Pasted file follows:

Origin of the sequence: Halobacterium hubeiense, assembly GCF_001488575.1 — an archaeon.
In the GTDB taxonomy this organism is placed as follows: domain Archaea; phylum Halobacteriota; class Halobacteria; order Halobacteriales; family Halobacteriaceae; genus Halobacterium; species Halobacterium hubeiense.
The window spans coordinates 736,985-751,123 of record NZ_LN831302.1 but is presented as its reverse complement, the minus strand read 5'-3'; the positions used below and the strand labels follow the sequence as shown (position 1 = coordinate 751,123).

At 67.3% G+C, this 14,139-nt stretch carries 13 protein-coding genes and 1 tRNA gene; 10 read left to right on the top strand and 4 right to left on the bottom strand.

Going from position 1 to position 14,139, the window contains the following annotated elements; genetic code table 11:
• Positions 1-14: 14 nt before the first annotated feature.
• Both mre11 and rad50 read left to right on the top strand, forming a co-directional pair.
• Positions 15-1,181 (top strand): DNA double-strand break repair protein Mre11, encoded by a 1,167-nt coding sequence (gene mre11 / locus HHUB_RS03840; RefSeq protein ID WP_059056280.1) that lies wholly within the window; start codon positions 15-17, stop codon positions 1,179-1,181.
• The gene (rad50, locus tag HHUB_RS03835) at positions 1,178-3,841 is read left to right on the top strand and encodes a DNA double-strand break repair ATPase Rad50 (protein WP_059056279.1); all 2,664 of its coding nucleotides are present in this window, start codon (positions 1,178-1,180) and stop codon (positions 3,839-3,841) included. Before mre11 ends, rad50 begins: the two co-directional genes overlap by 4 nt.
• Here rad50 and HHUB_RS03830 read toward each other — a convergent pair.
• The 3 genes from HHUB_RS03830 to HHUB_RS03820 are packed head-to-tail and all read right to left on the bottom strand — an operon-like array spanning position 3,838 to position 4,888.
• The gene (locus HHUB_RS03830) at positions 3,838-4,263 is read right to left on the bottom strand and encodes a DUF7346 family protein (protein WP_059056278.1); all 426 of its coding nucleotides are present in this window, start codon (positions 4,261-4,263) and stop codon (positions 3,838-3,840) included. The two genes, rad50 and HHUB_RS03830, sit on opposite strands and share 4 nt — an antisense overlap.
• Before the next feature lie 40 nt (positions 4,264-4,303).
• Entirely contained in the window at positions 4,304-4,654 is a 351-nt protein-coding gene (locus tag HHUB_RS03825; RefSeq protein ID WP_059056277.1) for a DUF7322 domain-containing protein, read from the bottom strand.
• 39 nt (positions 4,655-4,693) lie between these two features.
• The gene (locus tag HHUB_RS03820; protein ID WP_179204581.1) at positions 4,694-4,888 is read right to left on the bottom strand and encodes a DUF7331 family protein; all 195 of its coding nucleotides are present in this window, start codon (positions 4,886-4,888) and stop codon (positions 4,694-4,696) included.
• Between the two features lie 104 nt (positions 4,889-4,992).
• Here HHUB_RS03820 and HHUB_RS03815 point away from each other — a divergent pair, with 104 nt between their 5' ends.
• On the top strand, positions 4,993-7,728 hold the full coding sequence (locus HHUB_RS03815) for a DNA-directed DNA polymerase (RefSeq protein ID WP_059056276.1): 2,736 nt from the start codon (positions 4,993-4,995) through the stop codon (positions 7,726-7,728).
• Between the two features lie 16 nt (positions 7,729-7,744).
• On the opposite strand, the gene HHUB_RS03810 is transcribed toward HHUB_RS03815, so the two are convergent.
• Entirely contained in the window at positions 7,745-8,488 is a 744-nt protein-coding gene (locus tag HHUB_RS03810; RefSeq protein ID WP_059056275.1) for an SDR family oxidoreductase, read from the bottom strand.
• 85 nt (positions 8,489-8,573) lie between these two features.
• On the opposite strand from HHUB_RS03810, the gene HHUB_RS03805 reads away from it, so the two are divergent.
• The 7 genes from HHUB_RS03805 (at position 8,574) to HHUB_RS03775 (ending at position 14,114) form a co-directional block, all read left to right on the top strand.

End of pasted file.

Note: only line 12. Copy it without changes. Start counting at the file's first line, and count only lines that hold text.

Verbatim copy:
• The gene (locus HHUB_RS03830) at positions 3,838-4,263 is read right to left on the bottom strand and encodes a DUF7346 family protein (protein WP_059056278.1); all 426 of its coding nucleotides are present in this window, start codon (positions 4,261-4,263) and stop codon (positions 3,838-3,840) included. The two genes, rad50 and HHUB_RS03830, sit on opposite strands and share 4 nt — an antisense overlap.